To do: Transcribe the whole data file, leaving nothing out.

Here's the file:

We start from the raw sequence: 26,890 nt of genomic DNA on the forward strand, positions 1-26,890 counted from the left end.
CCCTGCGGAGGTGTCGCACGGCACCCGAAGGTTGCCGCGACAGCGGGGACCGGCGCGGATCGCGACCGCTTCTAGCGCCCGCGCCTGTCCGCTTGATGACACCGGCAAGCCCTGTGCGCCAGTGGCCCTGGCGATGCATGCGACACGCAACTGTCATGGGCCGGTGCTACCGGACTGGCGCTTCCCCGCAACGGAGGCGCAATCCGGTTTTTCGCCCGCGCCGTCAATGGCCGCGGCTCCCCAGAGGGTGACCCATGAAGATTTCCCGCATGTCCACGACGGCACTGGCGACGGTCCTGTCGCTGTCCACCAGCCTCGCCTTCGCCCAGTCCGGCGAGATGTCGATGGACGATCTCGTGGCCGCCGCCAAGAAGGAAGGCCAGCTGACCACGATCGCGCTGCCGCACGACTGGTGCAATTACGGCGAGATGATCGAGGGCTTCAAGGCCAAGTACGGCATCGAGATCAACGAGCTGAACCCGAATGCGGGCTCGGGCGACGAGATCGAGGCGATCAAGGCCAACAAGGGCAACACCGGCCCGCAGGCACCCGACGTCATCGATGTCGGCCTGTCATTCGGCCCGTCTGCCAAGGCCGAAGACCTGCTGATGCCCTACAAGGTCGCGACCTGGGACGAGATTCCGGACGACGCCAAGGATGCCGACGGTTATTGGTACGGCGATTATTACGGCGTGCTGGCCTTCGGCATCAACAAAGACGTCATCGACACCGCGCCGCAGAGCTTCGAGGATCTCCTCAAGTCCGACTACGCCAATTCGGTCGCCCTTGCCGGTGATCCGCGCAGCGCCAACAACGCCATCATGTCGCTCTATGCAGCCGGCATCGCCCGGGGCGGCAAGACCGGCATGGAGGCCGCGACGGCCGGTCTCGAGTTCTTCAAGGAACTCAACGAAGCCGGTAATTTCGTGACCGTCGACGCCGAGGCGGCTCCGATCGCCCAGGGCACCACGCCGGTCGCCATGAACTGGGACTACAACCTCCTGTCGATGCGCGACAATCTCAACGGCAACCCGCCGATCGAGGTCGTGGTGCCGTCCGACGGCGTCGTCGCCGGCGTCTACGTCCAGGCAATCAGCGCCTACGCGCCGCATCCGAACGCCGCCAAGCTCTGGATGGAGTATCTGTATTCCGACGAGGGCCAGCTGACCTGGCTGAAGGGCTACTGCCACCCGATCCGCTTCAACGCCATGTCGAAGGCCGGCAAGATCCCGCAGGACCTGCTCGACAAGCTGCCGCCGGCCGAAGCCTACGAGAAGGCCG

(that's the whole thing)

We start from the raw sequence: 26,890 nt of genomic DNA on the forward strand, positions 1-26,890 counted from the left end.
CCCTGCGGAGGTGTCGCACGGCACCCGAAGGTTGCCGCGACAGCGGGGACCGGCGCGGATCGCGACCGCTTCTAGCGCCCGCGCCTGTCCGCTTGATGACACCGGCAAGCCCTGTGCGCCAGTGGCCCTGGCGATGCATGCGACACGCAACTGTCATGGGCCGGTGCTACCGGACTGGCGCTTCCCCGCAACGGAGGCGCAATCCGGTTTTTCGCCCGCGCCGTCAATGGCCGCGGCTCCCCAGAGGGTGACCCATGAAGATTTCCCGCATGTCCACGACGGCACTGGCGACGGTCCTGTCGCTGTCCACCAGCCTCGCCTTCGCCCAGTCCGGCGAGATGTCGATGGACGATCTCGTGGCCGCCGCCAAGAAGGAAGGCCAGCTGACCACGATCGCGCTGCCGCACGACTGGTGCAATTACGGCGAGATGATCGAGGGCTTCAAGGCCAAGTACGGCATCGAGATCAACGAGCTGAACCCGAATGCGGGCTCGGGCGACGAGATCGAGGCGATCAAGGCCAACAAGGGCAACACCGGCCCGCAGGCACCCGACGTCATCGATGTCGGCCTGTCATTCGGCCCGTCTGCCAAGGCCGAAGACCTGCTGATGCCCTACAAGGTCGCGACCTGGGACGAGATTCCGGACGACGCCAAGGATGCCGACGGTTATTGGTACGGCGATTATTACGGCGTGCTGGCCTTCGGCATCAACAAAGACGTCATCGACACCGCGCCGCAGAGCTTCGAGGATCTCCTCAAGTCCGACTACGCCAATTCGGTCGCCCTTGCCGGTGATCCGCGCAGCGCCAACAACGCCATCATGTCGCTCTATGCAGCCGGCATCGCCCGGGGCGGCAAGACCGGCATGGAGGCCGCGACGGCCGGTCTCGAGTTCTTCAAGGAACTCAACGAAGCCGGTAATTTCGTGACCGTCGACGCCGAGGCGGCTCCGATCGCCCAGGGCACCACGCCGGTCGCCATGAACTGGGACTACAACCTCCTGTCGATGCGCGACAATCTCAACGGCAACCCGCCGATCGAGGTCGTGGTGCCGTCCGACGGCGTCGTCGCCGGCGTCTACGTCCAGGCAATCAGCGCCTACGCGCCGCATCCGAACGCCGCCAAGCTCTGGATGGAGTATCTGTATTCCGACGAGGGCCAGCTGACCTGGCTGAAGGGCTACTGCCACCCGATCCGCTTCAACGCCATGTCGAAGGCCGGCAAGATCCCGCAGGACCTGCTCGACAAGCTGCCGCCGGCCGAAGCCTACGAGAAGGCCG